Infoscience

Journal article

Systemic Classification of Concern-Based Design Methods in the Context of Enterprise Architecture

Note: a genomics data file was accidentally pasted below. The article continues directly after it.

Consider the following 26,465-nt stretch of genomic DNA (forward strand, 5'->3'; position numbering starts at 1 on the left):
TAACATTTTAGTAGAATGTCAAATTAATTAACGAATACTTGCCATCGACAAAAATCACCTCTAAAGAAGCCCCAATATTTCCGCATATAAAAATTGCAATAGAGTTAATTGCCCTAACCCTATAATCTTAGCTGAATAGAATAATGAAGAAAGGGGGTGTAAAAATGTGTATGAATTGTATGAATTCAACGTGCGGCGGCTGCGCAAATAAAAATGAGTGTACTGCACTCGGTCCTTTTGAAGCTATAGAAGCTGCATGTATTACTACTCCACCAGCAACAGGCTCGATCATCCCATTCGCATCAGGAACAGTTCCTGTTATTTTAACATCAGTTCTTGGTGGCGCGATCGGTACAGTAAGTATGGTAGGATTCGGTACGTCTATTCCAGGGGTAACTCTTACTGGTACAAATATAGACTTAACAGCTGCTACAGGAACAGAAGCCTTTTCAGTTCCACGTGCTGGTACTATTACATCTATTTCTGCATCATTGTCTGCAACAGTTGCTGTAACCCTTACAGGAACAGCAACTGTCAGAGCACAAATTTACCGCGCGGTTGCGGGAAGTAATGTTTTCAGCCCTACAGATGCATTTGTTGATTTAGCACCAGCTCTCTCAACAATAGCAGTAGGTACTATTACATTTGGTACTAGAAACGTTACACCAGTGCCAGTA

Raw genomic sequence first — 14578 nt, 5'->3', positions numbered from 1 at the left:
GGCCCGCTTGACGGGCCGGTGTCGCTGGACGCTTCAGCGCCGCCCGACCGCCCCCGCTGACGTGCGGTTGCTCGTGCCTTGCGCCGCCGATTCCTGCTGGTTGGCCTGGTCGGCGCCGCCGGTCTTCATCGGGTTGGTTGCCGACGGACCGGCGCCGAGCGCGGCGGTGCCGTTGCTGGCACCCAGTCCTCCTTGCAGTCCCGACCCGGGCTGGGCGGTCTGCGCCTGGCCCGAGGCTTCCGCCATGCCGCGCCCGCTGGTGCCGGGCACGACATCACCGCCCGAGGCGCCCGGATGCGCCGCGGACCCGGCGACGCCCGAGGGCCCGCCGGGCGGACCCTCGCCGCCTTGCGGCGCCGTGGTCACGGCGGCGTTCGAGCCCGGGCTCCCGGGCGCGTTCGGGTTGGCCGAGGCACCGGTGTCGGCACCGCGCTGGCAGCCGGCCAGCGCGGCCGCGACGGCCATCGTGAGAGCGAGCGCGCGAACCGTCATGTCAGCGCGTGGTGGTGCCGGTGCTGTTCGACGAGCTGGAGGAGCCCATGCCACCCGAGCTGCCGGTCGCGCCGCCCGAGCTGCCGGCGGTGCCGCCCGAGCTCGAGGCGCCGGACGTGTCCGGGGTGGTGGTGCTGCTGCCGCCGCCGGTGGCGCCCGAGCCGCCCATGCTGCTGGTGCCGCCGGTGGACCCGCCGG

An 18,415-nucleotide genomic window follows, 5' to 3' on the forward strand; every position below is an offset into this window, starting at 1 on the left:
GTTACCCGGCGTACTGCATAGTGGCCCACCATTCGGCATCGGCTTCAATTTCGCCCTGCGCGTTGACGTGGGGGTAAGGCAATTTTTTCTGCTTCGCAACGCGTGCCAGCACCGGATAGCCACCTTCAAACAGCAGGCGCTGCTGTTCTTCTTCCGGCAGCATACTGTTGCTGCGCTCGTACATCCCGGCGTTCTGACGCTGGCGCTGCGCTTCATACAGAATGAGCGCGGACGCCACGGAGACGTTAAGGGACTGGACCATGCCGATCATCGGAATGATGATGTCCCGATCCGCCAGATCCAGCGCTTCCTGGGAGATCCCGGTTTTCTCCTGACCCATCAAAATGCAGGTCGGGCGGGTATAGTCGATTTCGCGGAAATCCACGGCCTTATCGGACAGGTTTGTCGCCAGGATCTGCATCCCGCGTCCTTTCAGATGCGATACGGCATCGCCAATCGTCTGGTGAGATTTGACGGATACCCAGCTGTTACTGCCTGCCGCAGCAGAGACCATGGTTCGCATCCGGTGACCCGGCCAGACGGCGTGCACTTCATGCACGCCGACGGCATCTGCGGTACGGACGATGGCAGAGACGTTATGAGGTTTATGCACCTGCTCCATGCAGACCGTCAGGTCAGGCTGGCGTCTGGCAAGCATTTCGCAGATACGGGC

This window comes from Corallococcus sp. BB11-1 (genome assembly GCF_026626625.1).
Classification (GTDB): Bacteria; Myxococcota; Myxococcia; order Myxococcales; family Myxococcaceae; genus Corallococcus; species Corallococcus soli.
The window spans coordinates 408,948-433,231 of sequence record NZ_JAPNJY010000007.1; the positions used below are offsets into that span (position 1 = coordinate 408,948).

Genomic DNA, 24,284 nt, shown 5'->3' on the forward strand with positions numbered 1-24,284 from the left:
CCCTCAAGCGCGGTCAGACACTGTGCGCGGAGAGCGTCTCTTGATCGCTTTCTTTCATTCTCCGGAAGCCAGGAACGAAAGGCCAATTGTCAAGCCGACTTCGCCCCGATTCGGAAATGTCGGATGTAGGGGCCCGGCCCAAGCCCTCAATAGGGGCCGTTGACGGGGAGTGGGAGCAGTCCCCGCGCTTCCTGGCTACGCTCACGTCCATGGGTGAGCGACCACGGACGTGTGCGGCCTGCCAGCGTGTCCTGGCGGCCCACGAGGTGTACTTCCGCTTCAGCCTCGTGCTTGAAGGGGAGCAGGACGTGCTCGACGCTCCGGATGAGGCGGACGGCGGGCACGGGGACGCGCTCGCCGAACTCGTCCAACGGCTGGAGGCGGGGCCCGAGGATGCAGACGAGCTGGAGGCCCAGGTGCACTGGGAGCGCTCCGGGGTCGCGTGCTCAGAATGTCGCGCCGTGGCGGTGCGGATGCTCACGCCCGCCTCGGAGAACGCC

Enterprise Architecture (EA) is a relatively new domain that is rapidly developing. The primary reason for developing EA is to support business by providing the fundamental technology and process structure for an IT strategy [TOGAF]. EA models have to model enterprises facets that span from marketing to IT. As a result, EA models tend to become large. Large EA models create a problem for model management. Concern-based design methods (CBDMs) aim to solve this problem by considering EA models as a composition of smaller, manageable parts concerns. There are dozens of different CBDMs that can be used in the context of EA: from very generic methods to specific methods for business modeling or IT implementations. This variety of methods can cause two problems for those who develop and use innovative CBDMs in the field of Enterprise Architecture (EA). The first problem is to choose specific CBDMs that can be used in a given EA methodology: this is a problem for researchers who develop their own EA methodology. The second problem is to find similar methods (with the same problem domain or with similar frameworks) in order to make a comparative analysis with these methods: this is a problem of researchers who develop their own CBDMs related to a specific problem domain in EA (such as business process modeling or aspect oriented programming). We aim to address both of these problems by means of a definition of generic Requirements for CBDMs based on the system inquiry. We use these requirements to classify twenty CBDMs in the context of EA. We conclude with a short discussion about trends that we have observed in the field of concern-based design and modeling.

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